New Report Examining Retailers’ Return Policies Released

Incisiv has released its 2022 Omnichannel Returns Index assessing top retailers’ returns capabilities and experiences across four key areas: product content and digital experience, returns policy and information, returns and refund process, and 360-degree service.

Returns accounted for 10.6 percent of retail trade in 2020, and totaled $428 billion. With increased ecommerce adoption across retail segments, returns are set to grow exponentially in 2022 and beyond. Retailers’ digital experiences play a big part in both reducing the incidence of returns as well as making the return experience seamless. While retailers have adopted some key commerce capabilities that help reduce returns and improve the returns experience, there is significant scope for improvement, according to Incisiv.

Every return interaction is ultimately part of the larger fabric of a retailer-shopper relationship. Retailers must expand their ability to understand, analyze, and act according to this broader context. Key findings of the report include:

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  • Health and beauty retailers offer the most advanced functionality around product information and guided content. This reduces the occurrence of returns based on poor or lacking product detail.
  • While 60 percent of retailers allow shoppers to cancel an order before it ships, only 16 percent allow order modifications.
  • The apparel segment is the most mature when it comes to offering returns flexibility. All assessed apparel retailers allow online orders to be returned in stores, and 90 percent allow replacements or exchanges.
  • Six percent of all returns are fraudulent. Of the remaining, 73 percent occur due to retailer-controlled reasons such as inaccurate product descriptions, fit, or quality issues.
  • Leading retailers are beginning to offer flexible return policies, sometimes as a special benefit for loyal or valuable shoppers. Incisiv reports that 26 percent of assessed retailers have return windows over 60 days.
  • As shoppers demand greater returns convenience, new and differentiating capabilities are emerging. Currently only 20 percent of retailers in the report have chat agents who can help shoppers initiate returns, and 3 percent allow shoppers to return items curbside.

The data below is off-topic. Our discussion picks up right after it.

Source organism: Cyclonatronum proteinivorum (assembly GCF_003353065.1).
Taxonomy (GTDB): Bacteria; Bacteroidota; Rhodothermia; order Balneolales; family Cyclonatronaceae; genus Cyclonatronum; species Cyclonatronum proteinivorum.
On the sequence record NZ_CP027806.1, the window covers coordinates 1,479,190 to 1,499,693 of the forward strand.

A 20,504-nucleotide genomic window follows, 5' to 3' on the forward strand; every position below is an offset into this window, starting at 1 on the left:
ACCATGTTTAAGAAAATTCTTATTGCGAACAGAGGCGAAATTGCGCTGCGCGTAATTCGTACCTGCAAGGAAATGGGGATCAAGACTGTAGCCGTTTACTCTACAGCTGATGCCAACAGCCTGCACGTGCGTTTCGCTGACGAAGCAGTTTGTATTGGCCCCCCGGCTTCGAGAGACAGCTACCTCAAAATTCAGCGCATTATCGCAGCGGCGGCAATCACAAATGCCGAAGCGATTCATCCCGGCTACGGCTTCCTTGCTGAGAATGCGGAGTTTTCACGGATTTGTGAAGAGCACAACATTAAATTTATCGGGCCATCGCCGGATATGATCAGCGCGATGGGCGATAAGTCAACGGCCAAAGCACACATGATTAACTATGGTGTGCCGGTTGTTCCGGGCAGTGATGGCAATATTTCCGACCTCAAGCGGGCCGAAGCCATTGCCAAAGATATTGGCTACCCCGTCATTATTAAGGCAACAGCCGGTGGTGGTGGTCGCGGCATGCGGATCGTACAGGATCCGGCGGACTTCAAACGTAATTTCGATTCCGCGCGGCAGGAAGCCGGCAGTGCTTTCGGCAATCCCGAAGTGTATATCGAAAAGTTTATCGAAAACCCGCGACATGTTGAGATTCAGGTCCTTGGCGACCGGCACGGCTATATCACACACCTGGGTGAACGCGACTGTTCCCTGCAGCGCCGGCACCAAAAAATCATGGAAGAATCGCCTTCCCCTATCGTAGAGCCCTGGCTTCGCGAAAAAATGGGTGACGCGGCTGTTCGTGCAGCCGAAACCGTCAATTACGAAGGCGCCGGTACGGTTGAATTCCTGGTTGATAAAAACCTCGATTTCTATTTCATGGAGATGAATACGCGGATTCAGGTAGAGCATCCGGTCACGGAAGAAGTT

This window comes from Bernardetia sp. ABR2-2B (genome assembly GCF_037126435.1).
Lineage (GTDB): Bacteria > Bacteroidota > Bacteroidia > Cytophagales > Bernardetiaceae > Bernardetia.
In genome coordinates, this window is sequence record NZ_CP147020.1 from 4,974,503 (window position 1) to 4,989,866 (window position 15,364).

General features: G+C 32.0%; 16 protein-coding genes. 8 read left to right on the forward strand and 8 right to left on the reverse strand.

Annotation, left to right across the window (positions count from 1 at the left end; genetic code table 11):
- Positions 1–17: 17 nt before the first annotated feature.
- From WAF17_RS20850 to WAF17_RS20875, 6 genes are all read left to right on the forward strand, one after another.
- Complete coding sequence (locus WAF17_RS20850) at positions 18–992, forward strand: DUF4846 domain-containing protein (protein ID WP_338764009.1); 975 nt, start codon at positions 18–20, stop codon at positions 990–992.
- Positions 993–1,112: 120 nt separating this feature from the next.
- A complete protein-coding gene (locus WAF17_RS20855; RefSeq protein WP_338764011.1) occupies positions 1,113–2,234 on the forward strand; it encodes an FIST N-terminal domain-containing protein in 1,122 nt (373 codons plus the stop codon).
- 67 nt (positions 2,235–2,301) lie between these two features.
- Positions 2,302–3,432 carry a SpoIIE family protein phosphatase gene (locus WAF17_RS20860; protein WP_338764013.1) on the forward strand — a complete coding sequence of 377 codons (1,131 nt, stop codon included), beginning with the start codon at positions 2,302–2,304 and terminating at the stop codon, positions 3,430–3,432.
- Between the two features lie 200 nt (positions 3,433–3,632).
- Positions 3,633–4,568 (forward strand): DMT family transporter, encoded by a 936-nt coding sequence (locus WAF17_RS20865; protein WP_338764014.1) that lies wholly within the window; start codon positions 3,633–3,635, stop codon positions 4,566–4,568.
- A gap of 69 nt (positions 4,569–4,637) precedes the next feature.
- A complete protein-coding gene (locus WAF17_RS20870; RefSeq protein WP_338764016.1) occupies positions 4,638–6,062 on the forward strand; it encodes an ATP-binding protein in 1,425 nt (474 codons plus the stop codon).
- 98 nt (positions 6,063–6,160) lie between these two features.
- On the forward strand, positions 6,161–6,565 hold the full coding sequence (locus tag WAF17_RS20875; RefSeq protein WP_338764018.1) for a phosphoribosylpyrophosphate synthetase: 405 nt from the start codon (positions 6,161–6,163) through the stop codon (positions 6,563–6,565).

Incisiv has recognized 14 retailers and brands as “leaders”, including Apple, Best Buy, Levi’s, Sephora, and The Home Depot. The competitive bar is being raised by the likes of Amazon also, with 95 percent of shoppers saying that a poor returns experience will make them less likely to shop from a brand again. The report details key differentiating capabilities and highlights experiences from each to illustrate what makes them stand out. The complete list of leaders is available to download here.

“The profile of returns has been growing and the pandemic has only accelerated their importance in the retail shopping journey,” said Amarjot Mokha, chief operating officer, Incisiv. “The narrative on returns has to change in retail because as they grow, they will pose a customer, financial, and environmental threat to a retailer’s business. Real savings and enhanced customer satisfaction can be had if retailers devote real resources to the returns process.”

“Retailers must re-think returns as an integral part of their business strategy,” said Steve Prebble, president of Appriss Retail. “Retail is dealing with an influx of returned items; now is the time to stop thinking of returns as a cost of doing business and begin to view them as a time to really engage with your consumers.”

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